# Time Step

An explicit is solved by calculating results in small time increments or time steps. The size of the time step depends on many factors but is automatically calculated by Radioss.

Results are calculated for each time step or cycle in a simulation. Therefore, the smaller the time step, the longer a simulation will take to solve because more cycles and calculations are done. As discussed in Dynamic Analysis of the Radioss Theory Manual, a direction integration method is used to solve the equations of motion. The direct integration method used in Radioss is derived from Newmark time integration scheme. This method solves the equations of motion using a step-by-step procedure using a numerically stable time step, $\text{Δ}t$ . Numerical Stability of Undamped Systems of the Radioss Theory Manual shows that a system without damping will remain stable if $\text{Δ}t\le \frac{2}{{\omega }_{\mathrm{max}}}$ . Where, ${\omega }_{\mathrm{max}}$ is the highest angular frequency in the system. For a discrete finite element simulation, the solution remains stable if the shock wave traveling through the mesh does not travel through more than one element during one time step. In this way, the shock wave does not miss any nodes when traveling through the mesh and thus excites all the frequencies in the finite element mesh. Using the speed of sound in a material $c$ and the characteristic element length ${l}_{c}$ of a finite element, the time for the wave to travel across one element length is:(1)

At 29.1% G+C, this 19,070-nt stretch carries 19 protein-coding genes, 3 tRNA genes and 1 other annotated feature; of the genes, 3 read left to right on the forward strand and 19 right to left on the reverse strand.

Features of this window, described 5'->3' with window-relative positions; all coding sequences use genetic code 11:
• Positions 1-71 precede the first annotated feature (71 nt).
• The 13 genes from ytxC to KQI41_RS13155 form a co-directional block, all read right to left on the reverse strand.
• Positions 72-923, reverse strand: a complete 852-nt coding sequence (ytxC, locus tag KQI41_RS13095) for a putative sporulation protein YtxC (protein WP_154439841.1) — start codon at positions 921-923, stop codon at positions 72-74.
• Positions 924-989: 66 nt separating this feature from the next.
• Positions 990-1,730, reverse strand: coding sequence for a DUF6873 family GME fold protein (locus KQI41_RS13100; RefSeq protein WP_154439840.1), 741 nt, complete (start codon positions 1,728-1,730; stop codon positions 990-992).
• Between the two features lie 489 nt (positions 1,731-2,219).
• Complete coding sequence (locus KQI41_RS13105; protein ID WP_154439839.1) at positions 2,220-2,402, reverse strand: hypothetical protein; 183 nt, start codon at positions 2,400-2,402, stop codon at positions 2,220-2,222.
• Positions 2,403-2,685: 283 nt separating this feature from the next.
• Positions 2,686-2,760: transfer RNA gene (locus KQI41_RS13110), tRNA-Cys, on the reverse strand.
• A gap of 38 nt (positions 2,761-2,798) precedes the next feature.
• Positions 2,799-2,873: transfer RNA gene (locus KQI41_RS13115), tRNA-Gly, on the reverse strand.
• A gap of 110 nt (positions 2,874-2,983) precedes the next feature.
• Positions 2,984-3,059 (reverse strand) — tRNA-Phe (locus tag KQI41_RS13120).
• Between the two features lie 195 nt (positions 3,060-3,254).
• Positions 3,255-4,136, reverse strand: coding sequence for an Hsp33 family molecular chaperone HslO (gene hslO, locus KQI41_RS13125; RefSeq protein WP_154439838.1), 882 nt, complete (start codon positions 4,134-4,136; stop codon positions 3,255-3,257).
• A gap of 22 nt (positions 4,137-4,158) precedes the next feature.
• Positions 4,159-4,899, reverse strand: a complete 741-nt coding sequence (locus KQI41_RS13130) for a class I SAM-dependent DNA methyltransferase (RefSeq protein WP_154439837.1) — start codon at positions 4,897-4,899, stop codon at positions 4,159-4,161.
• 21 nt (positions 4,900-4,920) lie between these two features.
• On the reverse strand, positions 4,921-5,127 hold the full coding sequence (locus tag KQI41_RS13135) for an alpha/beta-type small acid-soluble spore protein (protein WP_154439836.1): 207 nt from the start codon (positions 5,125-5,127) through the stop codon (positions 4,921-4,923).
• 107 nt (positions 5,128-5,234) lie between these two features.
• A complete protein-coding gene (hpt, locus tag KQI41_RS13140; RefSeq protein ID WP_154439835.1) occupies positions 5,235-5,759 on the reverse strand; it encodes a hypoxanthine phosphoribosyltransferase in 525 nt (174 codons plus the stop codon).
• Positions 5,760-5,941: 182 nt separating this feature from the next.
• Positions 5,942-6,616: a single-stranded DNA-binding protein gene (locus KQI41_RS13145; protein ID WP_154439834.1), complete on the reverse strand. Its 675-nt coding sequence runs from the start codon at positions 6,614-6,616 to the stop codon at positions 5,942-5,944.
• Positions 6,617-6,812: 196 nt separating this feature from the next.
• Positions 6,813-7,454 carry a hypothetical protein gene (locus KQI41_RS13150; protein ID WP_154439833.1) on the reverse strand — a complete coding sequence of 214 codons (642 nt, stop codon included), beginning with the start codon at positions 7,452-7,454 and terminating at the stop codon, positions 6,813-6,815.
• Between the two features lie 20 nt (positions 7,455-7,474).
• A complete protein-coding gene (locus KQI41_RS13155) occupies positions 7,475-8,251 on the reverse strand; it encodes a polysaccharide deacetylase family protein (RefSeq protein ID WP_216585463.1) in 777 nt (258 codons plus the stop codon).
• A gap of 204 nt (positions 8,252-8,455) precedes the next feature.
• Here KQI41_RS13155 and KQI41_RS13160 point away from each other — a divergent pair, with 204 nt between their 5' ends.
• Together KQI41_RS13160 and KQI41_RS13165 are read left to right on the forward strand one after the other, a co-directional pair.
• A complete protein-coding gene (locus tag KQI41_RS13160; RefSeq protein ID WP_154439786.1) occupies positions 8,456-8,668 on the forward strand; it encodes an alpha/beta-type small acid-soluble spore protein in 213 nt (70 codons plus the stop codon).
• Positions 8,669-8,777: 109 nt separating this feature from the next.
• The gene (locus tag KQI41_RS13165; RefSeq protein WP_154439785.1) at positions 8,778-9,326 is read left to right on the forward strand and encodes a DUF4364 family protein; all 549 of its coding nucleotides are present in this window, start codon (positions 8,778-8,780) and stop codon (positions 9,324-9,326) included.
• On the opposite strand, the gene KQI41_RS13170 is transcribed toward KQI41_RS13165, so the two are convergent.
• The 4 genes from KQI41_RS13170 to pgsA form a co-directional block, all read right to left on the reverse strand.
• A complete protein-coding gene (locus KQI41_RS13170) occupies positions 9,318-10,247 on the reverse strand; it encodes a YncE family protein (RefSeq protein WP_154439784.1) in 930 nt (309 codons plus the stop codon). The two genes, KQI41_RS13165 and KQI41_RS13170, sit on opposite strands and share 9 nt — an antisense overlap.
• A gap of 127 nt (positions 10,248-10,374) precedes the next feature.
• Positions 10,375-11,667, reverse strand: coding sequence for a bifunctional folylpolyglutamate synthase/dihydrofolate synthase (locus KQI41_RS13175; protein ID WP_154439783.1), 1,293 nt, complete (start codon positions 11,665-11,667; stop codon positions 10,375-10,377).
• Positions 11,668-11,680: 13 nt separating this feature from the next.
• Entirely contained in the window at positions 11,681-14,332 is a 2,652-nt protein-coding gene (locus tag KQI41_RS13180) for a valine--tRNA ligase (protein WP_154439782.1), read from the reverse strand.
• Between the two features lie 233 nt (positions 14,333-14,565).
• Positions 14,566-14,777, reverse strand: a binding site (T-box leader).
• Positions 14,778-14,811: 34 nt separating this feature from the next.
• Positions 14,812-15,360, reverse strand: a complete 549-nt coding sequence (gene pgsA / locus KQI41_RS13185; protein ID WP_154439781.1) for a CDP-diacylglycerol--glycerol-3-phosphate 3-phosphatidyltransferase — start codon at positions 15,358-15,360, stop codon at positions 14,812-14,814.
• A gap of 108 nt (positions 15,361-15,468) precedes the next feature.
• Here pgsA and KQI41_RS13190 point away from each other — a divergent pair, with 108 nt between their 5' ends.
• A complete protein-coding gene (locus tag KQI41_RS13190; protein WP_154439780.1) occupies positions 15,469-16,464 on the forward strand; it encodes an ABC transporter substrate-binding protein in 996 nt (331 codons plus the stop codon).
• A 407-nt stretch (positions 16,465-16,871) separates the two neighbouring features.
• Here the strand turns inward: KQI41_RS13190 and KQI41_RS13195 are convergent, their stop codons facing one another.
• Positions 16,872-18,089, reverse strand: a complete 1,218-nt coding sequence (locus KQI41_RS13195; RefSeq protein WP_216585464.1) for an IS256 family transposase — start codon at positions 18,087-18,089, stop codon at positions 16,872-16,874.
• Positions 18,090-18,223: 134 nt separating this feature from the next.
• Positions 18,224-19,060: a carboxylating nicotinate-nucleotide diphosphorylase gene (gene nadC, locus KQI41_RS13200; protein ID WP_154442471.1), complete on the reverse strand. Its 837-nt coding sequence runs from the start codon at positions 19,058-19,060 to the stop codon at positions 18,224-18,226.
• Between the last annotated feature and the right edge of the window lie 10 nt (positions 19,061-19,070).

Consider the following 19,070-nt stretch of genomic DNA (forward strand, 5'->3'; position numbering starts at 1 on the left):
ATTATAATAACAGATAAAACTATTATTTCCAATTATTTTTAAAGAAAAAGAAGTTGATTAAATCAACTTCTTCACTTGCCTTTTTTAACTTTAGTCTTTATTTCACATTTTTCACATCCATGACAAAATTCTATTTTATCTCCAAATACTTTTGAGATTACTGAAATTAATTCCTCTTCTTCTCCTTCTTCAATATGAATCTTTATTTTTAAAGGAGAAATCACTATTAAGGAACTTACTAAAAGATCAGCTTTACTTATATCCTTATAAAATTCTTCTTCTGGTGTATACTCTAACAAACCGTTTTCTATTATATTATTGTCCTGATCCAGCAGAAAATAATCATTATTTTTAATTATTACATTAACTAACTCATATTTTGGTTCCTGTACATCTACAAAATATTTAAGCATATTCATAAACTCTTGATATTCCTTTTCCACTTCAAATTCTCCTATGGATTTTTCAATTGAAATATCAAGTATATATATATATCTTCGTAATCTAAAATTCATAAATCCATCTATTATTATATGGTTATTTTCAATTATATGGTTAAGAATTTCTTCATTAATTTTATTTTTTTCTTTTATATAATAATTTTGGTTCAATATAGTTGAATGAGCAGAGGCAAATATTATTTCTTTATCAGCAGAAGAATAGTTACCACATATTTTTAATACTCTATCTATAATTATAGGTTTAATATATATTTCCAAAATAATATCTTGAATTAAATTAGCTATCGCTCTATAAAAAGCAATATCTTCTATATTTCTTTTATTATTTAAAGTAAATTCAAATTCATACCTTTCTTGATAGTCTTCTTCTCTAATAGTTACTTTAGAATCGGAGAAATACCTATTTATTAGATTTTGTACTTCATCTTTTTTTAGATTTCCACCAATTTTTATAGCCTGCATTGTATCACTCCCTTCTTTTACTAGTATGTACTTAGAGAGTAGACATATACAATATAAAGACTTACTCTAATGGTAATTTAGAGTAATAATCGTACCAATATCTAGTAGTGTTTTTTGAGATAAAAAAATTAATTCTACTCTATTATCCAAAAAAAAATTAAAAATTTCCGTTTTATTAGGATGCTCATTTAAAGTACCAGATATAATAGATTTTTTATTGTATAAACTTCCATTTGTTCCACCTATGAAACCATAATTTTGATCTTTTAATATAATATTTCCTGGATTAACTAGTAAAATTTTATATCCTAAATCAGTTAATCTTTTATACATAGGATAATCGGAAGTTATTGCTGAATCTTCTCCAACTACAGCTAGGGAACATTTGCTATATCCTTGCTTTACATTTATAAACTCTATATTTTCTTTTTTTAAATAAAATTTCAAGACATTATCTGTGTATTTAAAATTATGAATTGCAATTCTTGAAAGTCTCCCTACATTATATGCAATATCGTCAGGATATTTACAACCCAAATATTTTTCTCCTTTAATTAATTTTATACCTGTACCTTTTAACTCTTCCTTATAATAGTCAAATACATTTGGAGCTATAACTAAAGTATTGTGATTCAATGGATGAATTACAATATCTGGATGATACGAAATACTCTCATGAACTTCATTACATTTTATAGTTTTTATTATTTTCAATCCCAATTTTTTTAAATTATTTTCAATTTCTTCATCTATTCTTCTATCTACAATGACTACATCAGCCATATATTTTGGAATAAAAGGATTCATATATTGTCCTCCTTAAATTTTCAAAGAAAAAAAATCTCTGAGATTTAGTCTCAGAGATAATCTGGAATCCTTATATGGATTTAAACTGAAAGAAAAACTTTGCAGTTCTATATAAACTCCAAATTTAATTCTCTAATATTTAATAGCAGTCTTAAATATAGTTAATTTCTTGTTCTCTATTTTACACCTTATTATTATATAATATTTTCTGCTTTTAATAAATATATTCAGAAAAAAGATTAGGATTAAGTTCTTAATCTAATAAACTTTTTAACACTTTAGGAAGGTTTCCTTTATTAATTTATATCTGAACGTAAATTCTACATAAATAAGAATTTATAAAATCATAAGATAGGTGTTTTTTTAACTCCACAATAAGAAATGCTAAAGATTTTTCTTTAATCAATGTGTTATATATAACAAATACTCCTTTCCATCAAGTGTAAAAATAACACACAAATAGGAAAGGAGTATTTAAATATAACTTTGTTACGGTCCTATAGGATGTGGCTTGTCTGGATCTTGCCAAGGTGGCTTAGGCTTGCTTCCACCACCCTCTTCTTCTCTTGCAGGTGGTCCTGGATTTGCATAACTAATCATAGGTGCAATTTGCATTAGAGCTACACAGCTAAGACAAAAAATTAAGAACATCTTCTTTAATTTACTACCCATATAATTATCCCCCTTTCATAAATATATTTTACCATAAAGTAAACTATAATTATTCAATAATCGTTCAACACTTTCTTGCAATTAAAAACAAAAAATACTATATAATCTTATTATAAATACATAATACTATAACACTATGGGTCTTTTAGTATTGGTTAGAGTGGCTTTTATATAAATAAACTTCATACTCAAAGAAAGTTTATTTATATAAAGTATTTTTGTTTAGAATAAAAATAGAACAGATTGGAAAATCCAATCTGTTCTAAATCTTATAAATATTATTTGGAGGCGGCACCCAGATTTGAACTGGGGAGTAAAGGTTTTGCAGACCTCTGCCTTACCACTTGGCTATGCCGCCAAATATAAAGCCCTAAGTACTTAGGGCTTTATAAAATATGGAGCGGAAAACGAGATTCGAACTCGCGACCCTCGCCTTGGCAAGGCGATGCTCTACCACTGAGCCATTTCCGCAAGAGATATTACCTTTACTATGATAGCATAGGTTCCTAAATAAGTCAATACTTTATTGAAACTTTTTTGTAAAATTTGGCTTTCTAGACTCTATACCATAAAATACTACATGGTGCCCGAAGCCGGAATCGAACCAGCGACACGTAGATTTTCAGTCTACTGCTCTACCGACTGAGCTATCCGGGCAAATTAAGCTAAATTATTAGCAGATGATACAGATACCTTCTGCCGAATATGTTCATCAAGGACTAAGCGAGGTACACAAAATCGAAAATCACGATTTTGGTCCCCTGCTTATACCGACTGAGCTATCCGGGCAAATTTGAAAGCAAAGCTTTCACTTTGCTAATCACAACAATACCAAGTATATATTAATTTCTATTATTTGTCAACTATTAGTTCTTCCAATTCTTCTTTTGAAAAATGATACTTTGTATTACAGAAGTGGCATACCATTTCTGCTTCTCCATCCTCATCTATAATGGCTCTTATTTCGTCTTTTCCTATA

$\text{Δ}t=\frac{{l}_{c}}{c}$
For the discrete solution to remain stable, the time step should be less than or equal to the time needed for the wave to travel across one element:(2)
$\text{Δ}t\le \frac{{l}_{c}}{c}$

This stability criterion is often called the Courant condition after the research first done by Courant et al. in 1928. 1